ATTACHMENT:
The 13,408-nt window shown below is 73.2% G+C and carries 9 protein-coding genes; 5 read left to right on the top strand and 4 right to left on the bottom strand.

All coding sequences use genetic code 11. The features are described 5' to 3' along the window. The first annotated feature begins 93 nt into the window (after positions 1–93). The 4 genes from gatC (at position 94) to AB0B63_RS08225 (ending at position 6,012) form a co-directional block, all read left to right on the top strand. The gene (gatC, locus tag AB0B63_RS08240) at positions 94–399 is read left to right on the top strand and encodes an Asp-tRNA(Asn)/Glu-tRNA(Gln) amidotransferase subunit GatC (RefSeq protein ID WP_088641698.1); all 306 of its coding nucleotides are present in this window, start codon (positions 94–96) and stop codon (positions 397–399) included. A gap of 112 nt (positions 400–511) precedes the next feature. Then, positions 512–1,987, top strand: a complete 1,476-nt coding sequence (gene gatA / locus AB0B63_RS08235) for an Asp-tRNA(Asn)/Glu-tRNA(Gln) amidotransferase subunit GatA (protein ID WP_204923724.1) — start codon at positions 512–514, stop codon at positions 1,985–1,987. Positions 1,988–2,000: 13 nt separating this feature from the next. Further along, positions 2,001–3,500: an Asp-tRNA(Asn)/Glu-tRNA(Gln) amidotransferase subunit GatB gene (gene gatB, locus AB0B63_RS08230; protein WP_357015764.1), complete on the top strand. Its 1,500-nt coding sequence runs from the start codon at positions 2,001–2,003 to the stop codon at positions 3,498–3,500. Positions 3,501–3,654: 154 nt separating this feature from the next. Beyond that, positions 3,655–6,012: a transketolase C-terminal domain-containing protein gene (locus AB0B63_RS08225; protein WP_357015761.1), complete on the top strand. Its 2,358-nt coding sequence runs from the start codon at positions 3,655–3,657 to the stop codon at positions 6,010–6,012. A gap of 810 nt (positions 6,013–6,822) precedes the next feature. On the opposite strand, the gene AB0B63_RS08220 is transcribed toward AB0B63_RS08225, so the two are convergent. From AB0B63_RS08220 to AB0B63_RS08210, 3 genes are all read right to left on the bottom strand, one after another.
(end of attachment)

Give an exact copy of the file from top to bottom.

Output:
The 13,408-nt window shown below is 73.2% G+C and carries 9 protein-coding genes; 5 read left to right on the top strand and 4 right to left on the bottom strand.

All coding sequences use genetic code 11. The features are described 5' to 3' along the window. The first annotated feature begins 93 nt into the window (after positions 1–93). The 4 genes from gatC (at position 94) to AB0B63_RS08225 (ending at position 6,012) form a co-directional block, all read left to right on the top strand. The gene (gatC, locus tag AB0B63_RS08240) at positions 94–399 is read left to right on the top strand and encodes an Asp-tRNA(Asn)/Glu-tRNA(Gln) amidotransferase subunit GatC (RefSeq protein ID WP_088641698.1); all 306 of its coding nucleotides are present in this window, start codon (positions 94–96) and stop codon (positions 397–399) included. A gap of 112 nt (positions 400–511) precedes the next feature. Then, positions 512–1,987, top strand: a complete 1,476-nt coding sequence (gene gatA / locus AB0B63_RS08235) for an Asp-tRNA(Asn)/Glu-tRNA(Gln) amidotransferase subunit GatA (protein ID WP_204923724.1) — start codon at positions 512–514, stop codon at positions 1,985–1,987. Positions 1,988–2,000: 13 nt separating this feature from the next. Further along, positions 2,001–3,500: an Asp-tRNA(Asn)/Glu-tRNA(Gln) amidotransferase subunit GatB gene (gene gatB, locus AB0B63_RS08230; protein WP_357015764.1), complete on the top strand. Its 1,500-nt coding sequence runs from the start codon at positions 2,001–2,003 to the stop codon at positions 3,498–3,500. Positions 3,501–3,654: 154 nt separating this feature from the next. Beyond that, positions 3,655–6,012: a transketolase C-terminal domain-containing protein gene (locus AB0B63_RS08225; protein WP_357015761.1), complete on the top strand. Its 2,358-nt coding sequence runs from the start codon at positions 3,655–3,657 to the stop codon at positions 6,010–6,012. A gap of 810 nt (positions 6,013–6,822) precedes the next feature. On the opposite strand, the gene AB0B63_RS08220 is transcribed toward AB0B63_RS08225, so the two are convergent. From AB0B63_RS08220 to AB0B63_RS08210, 3 genes are all read right to left on the bottom strand, one after another.